Each browser styles the p tag differently, thus this restores it to what it would look like in Firefox, creating a uniform look. Exactly what we’re going for.
margin: 1em 0px;


Here’s a link on how to use CSS Style Resets correctly:
Resetting Yoru Styles with CSS Reset

Written by Tom in: CSS | Tags:

IE5 and IE6 CSS Hacks

Wow! That was annoying. As most know, IE5 and IE6 both tend to misinterpret standard CSS forcing us to resort to hacks designed to make them comply and display correctly.

I just recently found two very useful resources when it comes to making div tags float and pad correctly:

First explains and gives a fix for the odd fact that IE5 and IE6 will double the left margin of an element that has a float:left in it.

The fix is awesomely simple. You just set display:inline;.

The other explains gives a fix for the fact that IE5 and IE6 treat padding differently. Per CSS specifications, padding should add to the overall width. So, if you have a 100px div tag with 20px padding on all sides, it should be 140px wide.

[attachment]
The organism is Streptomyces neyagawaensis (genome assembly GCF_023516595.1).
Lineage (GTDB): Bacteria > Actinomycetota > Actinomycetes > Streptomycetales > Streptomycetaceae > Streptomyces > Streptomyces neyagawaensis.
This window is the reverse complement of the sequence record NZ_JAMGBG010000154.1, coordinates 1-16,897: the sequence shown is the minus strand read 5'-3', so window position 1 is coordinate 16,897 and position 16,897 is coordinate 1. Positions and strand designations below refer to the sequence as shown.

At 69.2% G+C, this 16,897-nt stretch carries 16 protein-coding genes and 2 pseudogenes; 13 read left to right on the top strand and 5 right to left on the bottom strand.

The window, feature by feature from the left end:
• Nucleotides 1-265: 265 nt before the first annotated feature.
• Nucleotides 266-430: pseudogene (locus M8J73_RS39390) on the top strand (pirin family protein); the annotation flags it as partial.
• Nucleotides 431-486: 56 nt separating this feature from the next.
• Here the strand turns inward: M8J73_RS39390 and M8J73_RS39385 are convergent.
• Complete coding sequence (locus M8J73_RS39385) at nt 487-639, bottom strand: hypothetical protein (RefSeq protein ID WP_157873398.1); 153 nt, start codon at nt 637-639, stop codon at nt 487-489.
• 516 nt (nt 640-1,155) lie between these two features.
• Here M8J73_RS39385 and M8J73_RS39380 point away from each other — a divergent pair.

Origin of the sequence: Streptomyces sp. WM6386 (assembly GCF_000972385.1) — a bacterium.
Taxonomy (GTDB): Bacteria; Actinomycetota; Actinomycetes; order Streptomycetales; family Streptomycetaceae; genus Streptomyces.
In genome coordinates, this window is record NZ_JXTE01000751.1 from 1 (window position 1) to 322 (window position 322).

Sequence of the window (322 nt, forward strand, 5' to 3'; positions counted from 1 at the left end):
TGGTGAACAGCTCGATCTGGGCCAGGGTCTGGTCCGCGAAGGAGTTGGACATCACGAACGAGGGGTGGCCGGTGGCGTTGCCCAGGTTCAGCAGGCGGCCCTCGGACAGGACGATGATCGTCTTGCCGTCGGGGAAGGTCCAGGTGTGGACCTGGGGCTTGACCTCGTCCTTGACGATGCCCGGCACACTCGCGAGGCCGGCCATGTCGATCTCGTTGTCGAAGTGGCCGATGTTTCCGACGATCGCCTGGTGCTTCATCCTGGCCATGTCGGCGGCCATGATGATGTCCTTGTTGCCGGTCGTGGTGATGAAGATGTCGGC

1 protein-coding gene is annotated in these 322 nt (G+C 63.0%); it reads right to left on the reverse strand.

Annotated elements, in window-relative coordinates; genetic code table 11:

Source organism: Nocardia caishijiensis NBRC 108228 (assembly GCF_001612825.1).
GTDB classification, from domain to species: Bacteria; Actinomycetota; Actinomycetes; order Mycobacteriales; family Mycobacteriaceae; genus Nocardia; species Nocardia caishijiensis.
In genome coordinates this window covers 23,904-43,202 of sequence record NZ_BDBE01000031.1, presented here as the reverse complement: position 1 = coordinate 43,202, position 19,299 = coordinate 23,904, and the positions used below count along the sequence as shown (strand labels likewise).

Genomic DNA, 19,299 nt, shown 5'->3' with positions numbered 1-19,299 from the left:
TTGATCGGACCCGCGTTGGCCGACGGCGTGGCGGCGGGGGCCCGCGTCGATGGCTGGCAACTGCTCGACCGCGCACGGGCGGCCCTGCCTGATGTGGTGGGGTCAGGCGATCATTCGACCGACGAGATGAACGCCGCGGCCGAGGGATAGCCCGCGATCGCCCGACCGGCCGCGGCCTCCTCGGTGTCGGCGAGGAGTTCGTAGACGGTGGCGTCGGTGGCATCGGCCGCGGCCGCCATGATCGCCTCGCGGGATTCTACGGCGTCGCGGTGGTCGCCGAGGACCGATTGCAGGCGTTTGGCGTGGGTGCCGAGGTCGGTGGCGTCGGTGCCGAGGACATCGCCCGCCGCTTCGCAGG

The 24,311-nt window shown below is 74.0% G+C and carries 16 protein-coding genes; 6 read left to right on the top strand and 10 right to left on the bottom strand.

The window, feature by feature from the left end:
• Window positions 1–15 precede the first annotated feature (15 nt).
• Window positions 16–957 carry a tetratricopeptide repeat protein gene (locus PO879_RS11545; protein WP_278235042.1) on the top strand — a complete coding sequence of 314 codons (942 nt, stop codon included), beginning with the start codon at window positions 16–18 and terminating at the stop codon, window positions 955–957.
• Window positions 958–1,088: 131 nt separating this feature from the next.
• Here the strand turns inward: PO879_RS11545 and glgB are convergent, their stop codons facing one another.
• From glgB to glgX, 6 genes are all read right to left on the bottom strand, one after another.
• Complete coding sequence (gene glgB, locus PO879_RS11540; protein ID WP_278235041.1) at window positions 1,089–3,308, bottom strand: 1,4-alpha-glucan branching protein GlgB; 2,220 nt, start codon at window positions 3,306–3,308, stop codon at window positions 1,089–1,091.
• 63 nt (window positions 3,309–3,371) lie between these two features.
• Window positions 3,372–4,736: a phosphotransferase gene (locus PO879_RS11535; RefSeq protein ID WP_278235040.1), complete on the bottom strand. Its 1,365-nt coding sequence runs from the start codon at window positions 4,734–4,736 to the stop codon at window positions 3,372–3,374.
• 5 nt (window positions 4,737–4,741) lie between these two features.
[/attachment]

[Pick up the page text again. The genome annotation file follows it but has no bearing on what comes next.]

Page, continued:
The previous versions of IE keep the width exactly and simply pad inward rather than outward. All fine and dandy, except all other browsers don’t.

This is a bit more complicated, here’s the overall hack:
div.content {
voice-family: "\"}\"";
/* CSS1 UAs should see and use 2nd width */

html>body .content { width:300px }

Written by Tom in: CSS | Tags:

Testing Your CSS and HTML accross multiple browsers

It’s very important to test your code on multiple browsers. Your audience could have any of them and you want your site to look the best no matter what, even if they have an ancient computer.

I’ve found several very good resources out there that have excellent free options.

I love this site. It actually gives you a remote desktop session with the OS and the browsers that you need to test.
NOTE: They used to have a free option, but it is gone now. Lowest cost is $19.95 for one month subscription.

Enter your URL and it returns screen shots of your site in over 80 browser and OS combinations. It even gives you the option of downloading them all as a zip file. Extremely handy!